Products that claim to be "HEPA-type", "HEPA-like", "HEPA-style" or "99% HEPA" do not satisfy these requirements and may not have been tested in independent laboratories. Some of these sub-par quality filters may come reasonably close to HEPA filtration, while others will fall significantly short, making them truly inferior.
HEPA filtration works by mechanical means unlike the ionic and ozone filtration which use negative ions and ozone gas respectively. So, the chances of potential pulmonary side-effects like asthma and allergies is a much lower with HEPA purifiers.
HEPA filters are critical in the prevention of the spread of airborne bacterial and viral organisms and, therefore, infection. Typically, medical-use HEPA filtration systems also incorporate high-energy ultra-violet light units to kill off the live bacteria and viruses trapped by the filter media. Some of the best-rated HEPA units have an efficiency rating of 99.995%, which assures a very high level of protection against airborne disease transmission.
Many vacuum cleaners also use HEPA filters as part of their filtration systems. This is beneficial for asthma and allergy sufferers, because the HEPA filter traps the fine particles (such as pollen and dust mite feces) which trigger allergy and asthma symptoms. For a HEPA filter in a vacuum cleaner to be effective, the vacuum cleaner must be designed so that all the air drawn into the machine is expelled through the filter, with none of the air leaking past it. This is often referred to as "Sealed HEPA" or sometimes the more vague "True HEPA". Vacuum cleaners simply labeled "HEPA" may have a HEPA filter, but not all air necessarily passes through it. Finally, vacuum cleaner filters marketed as "HEPA-like" will typically use a filter of a similar construction to HEPA, but without the filtering efficiency. Because of the extra density of a true HEPA filter, HEPA vacuum cleaners require more powerful motors to provide adequate cleaning power.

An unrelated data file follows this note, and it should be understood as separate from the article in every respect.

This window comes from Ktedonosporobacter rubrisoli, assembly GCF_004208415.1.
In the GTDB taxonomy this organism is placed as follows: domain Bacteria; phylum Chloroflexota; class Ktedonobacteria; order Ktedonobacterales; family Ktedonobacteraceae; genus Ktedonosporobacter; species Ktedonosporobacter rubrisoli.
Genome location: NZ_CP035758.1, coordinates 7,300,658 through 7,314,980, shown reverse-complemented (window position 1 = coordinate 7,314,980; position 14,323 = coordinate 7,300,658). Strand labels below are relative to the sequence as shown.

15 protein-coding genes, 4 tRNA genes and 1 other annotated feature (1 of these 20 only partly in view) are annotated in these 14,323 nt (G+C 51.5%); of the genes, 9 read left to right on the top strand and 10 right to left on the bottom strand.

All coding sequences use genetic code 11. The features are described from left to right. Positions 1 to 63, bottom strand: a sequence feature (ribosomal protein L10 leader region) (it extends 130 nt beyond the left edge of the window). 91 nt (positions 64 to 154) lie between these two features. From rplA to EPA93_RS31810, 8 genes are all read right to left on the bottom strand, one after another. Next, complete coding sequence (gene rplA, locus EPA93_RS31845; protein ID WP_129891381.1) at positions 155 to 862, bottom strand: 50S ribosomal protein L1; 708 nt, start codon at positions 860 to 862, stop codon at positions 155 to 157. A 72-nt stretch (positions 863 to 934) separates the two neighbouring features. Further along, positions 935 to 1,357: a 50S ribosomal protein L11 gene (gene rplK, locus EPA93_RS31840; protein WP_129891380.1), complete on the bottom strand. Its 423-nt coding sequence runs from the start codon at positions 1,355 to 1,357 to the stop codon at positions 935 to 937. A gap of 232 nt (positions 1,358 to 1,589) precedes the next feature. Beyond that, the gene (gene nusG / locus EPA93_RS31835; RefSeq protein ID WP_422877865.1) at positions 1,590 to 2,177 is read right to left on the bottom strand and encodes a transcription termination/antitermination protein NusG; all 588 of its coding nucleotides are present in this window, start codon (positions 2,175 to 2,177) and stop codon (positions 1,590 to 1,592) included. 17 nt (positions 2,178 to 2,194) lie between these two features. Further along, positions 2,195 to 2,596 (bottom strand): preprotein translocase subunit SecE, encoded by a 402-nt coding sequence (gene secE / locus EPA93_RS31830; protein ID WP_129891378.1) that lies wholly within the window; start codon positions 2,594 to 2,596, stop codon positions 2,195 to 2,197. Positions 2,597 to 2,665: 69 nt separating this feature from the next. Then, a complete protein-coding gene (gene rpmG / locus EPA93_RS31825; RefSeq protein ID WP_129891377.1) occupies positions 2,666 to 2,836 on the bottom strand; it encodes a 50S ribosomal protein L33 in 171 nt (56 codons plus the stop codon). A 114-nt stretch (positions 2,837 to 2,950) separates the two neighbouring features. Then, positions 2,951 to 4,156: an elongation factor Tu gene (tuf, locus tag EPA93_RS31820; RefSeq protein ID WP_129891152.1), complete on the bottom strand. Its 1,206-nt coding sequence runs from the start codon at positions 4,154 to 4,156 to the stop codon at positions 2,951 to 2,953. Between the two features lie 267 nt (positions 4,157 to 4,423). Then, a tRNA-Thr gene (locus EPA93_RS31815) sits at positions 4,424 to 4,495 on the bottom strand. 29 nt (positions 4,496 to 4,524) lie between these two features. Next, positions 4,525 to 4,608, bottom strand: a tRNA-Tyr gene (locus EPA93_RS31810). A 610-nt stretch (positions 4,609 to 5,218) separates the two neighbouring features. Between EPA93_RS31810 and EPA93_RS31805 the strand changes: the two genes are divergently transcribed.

Some newer models claim to be better than the first models because of "washable" filters. Generally, washable true HEPA filters are expensive. Some manufacturers claim filter standards such as "HEPA 4", without explaining the meaning behind them. This refers to their Minimum Efficiency Reporting Value (MERV) rating. These ratings are used to rate the ability of an air cleaner filter to remove dust from the air as it passes through the filter. MERV is a standard used to measure the overall efficiency of a filter. The MERV scale ranges from 1 to 20, and measures a filter's ability to remove particles from 10 to 0.3 micrometre in size. Filters with higher ratings not only remove more particles from the air, they also remove smaller particles.
Modern airliners use HEPA filters to reduce the spread of airborne pathogens in recirculated air. Critics have expressed concern about the effectiveness and state of repair of air filtering systems, since they think that much of the air in an airplane cabin is recirculated. Almost all of the air in a pressurized aircraft is, in fact, brought in from the outside, circulated through the cabin and then exhausted through outflow valves in the rear of the aircraft.
Some cars have cabin air filters that look like HEPA filters but which do not perform at that level. The confusion is perpetuated by guides for changing car filters which misidentify the filters as HEPA filters. The actual performance of these filters is obscured by manufacturers and difficult to evaluate, as they are not rated with the MERV system, though they typically yield MERV 8-equivalent performance.
More recently, the Tesla Model X has been attributed to have the world's first HEPA-grade filter. Following the release of the Model X, Tesla has updated the Model S to also have an optional HEPA air filter.
This section needs expansion. You can help by adding to it. (December 2016)
The original HEPA filter was designed in the 1940s and was used in the Manhattan Project to prevent the spread of airborne radioactive contaminants. It was commercialized in the 1950s, and the original term became a registered trademark and later a generic term for highly efficient filters.
Over the decades filters have evolved to satisfy the higher and higher demands for air quality in various high technology industries, such as aerospace, pharmaceutical drug processing, hospitals, health care, nuclear fuels, nuclear power, and integrated circuit fabrication.
- Air purifier
- Clean Air Delivery Rate
- Clean room
- Electrostatic precipitator – trap particles with high voltage
- Hypoallergenic vacuum cleaner – vacuum cleaner with high efficiency air filter
- Minimum efficiency reporting value (MERV)
- ULPA – Removes 99.999% of dust, pollen, mold, bacteria, and particles larger than 120 nm
- HEPA Company glossary of terms
- Originally 'High Efficiency Particulate Arrestment - see thefreedictionary.com